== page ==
Rustic Doors for Cabinets & Drawers
I then took the door and drawer blanks to my Ridgid benchtop belt sander and carefully cleaned the edges, focusing on getting the applied strips flush with the rough sawn board.
Tip: The doors are longer than the sanding belt, so I “free-handed” the sanding procedure. This required me to carefully and evenly move the door back and forth along the sanding belt.
Drilling for Hinges and Knobs
We used a 35mm Forstner hinge cup drill bit in a drill press to make the door-hinge holes. I placed these holes in a slightly different location than on the older door hinges so as not to have to deal with the old screw holes in the cabinet case face-frames. These holes would be filled and painted by the painter and I wanted solid wood for my screws.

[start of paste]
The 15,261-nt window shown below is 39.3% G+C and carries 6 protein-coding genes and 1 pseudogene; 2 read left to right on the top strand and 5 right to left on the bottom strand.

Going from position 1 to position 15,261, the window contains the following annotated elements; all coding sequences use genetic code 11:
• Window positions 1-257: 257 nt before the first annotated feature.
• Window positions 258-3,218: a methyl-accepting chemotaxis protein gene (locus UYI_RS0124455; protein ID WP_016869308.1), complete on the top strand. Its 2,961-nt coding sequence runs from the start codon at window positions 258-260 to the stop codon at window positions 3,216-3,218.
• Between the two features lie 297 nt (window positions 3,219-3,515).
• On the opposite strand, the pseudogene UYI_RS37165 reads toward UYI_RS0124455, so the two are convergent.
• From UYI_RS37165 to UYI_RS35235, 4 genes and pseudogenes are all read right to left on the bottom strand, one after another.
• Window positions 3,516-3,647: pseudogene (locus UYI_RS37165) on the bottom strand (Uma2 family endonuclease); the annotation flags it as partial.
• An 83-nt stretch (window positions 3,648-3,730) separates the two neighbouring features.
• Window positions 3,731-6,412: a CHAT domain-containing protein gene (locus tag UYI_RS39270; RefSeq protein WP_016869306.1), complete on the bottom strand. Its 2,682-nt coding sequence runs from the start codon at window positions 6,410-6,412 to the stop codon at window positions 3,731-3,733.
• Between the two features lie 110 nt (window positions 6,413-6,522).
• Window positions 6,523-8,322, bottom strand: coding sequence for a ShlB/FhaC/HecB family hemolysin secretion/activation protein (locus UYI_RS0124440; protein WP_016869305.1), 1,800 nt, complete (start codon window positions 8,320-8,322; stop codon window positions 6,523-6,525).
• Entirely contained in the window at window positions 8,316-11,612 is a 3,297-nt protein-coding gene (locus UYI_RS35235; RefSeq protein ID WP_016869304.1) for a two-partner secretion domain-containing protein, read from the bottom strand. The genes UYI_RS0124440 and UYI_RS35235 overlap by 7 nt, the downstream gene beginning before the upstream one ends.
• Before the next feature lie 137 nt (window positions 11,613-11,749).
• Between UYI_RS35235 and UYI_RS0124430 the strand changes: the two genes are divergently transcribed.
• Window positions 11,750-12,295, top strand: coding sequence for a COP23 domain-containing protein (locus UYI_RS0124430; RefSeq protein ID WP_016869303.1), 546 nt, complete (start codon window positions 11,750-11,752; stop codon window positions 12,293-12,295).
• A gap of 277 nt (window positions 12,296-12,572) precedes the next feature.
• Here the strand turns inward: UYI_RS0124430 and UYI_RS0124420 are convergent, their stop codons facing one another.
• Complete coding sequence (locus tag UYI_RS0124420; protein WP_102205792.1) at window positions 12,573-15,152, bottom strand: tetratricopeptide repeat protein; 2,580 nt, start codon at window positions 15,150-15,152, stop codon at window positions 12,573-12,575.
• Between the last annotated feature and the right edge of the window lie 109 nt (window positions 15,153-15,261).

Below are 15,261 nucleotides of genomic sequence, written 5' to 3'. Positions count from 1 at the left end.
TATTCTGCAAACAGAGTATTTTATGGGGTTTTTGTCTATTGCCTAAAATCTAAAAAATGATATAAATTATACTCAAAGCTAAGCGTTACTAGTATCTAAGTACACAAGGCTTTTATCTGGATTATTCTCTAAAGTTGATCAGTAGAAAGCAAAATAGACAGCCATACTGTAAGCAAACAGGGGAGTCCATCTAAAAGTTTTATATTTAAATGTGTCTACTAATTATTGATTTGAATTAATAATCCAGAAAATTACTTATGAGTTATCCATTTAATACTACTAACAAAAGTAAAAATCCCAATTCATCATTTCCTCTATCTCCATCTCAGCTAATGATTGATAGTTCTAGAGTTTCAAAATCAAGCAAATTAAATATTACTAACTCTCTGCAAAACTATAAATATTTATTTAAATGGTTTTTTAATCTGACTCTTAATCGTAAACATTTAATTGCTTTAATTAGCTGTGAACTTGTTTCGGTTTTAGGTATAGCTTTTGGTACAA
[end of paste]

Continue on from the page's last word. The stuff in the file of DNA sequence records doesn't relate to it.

The client provided me with solid cherry knob pulls, and I simply centered and drilled these in the locations he desired.
For the hinges, we re-used the existing Blum Overlay Hinges designed for face-frames and replaced any as needed.
I like these hinges as they have a smooth, soft-closing action and are ideal for face-frame cabinets or any cabinet where clearance is an issue. Each hinge has three-way adjustability, are compact and are available in five different overlays, ranging from 3/8 to 1-3/8 inch.
Hanging the Doors
To save costs the client chose to paint and hang the doors. I mounted the hinges to the door so all he had to do was establish a reference point to keep all the doors the same height. I told him to make a small story pole or reference stick and use it at each door. Alternatively he could also install blue tape at the tops of every door and use a laser or level and make reference marks.